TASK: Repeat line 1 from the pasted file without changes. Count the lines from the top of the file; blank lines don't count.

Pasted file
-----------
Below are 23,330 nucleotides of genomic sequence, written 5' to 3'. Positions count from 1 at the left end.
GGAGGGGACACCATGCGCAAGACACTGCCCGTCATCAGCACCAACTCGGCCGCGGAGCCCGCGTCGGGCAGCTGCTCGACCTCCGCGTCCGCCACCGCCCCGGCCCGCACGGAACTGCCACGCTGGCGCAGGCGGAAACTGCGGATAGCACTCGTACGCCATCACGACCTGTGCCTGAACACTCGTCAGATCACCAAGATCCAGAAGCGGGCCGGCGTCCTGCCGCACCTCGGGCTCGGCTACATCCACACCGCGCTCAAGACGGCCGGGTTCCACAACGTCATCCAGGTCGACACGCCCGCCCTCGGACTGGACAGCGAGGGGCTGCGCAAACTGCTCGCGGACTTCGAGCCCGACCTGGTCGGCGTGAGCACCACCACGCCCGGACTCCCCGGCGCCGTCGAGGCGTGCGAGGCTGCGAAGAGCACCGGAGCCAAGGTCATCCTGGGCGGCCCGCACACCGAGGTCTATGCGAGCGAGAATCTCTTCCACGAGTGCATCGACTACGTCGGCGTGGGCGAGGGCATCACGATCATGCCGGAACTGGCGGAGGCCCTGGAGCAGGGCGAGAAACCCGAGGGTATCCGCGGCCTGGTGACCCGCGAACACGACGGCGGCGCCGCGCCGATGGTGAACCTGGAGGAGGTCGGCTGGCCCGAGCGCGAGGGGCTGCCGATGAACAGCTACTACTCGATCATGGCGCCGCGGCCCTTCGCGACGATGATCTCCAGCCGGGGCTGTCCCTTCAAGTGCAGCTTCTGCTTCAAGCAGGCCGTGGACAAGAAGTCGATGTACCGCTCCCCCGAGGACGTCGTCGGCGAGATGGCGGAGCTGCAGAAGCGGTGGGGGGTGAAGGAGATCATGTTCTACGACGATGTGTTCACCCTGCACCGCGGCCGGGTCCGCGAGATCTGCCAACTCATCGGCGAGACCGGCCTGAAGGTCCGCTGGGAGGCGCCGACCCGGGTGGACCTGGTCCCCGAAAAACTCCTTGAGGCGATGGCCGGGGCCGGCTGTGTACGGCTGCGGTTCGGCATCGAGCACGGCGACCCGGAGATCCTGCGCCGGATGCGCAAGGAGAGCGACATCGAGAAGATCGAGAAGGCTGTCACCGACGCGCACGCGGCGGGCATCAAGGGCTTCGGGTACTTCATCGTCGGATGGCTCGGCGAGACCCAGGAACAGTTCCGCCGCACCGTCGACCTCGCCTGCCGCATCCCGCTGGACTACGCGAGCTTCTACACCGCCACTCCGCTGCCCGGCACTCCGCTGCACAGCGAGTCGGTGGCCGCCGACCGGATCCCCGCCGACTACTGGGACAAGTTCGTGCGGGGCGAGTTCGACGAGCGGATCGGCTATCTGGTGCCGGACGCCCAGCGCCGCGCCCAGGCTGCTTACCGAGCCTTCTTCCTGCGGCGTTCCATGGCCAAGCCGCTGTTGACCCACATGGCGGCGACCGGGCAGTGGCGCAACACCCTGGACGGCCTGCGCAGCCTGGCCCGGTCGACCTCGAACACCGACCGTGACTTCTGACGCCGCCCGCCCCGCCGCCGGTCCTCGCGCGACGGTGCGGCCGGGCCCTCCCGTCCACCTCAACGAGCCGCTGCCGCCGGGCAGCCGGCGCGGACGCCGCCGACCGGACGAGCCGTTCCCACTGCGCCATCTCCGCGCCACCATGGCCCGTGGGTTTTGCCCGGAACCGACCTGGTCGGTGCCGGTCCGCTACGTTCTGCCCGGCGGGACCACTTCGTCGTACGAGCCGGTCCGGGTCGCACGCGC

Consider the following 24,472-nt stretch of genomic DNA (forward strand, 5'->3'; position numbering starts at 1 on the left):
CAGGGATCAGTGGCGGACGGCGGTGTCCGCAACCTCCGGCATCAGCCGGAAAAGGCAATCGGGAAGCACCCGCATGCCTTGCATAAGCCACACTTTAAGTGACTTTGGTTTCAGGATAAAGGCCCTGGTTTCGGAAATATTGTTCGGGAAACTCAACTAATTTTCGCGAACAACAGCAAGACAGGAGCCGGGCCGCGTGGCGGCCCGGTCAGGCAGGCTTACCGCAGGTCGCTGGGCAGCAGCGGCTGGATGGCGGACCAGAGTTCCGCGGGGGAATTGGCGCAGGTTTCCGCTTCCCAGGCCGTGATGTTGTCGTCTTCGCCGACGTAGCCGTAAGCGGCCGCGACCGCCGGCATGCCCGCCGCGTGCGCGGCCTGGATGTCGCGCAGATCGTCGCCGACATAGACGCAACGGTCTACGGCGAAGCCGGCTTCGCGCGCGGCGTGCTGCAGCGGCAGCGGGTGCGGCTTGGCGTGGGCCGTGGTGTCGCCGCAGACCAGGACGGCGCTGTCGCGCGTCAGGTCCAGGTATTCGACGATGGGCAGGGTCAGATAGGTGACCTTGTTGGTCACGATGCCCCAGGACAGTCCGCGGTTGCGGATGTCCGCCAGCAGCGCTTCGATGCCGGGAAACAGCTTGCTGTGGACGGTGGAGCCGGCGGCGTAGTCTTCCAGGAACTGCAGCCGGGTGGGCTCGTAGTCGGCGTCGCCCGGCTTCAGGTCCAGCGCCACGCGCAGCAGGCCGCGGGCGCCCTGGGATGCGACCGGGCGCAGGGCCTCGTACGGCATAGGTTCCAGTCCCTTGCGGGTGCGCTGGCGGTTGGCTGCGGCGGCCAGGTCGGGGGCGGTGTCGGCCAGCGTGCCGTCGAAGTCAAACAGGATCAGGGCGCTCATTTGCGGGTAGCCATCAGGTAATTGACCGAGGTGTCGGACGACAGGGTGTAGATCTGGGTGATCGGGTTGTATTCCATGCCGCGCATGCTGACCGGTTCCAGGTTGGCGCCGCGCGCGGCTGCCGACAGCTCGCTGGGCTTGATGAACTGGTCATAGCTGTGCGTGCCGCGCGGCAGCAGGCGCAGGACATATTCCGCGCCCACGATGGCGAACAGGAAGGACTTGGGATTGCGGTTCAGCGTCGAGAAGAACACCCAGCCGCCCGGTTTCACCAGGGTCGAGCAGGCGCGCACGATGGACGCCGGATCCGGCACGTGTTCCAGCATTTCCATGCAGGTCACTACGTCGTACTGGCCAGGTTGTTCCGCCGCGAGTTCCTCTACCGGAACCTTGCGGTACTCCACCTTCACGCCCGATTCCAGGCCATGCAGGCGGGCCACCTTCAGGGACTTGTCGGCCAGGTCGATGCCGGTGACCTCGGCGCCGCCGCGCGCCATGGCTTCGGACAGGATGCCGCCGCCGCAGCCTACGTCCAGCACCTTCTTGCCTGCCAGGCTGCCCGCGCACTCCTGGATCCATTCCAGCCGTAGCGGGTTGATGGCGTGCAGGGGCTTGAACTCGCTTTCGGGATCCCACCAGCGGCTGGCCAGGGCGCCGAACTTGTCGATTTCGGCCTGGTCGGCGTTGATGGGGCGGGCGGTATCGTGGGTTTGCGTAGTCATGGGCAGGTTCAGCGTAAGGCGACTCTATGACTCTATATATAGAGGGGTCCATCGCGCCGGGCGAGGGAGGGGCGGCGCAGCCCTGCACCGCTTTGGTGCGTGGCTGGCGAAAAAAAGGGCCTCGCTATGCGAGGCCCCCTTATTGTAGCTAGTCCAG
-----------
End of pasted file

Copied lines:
Below are 23,330 nucleotides of genomic sequence, written 5' to 3'. Positions count from 1 at the left end.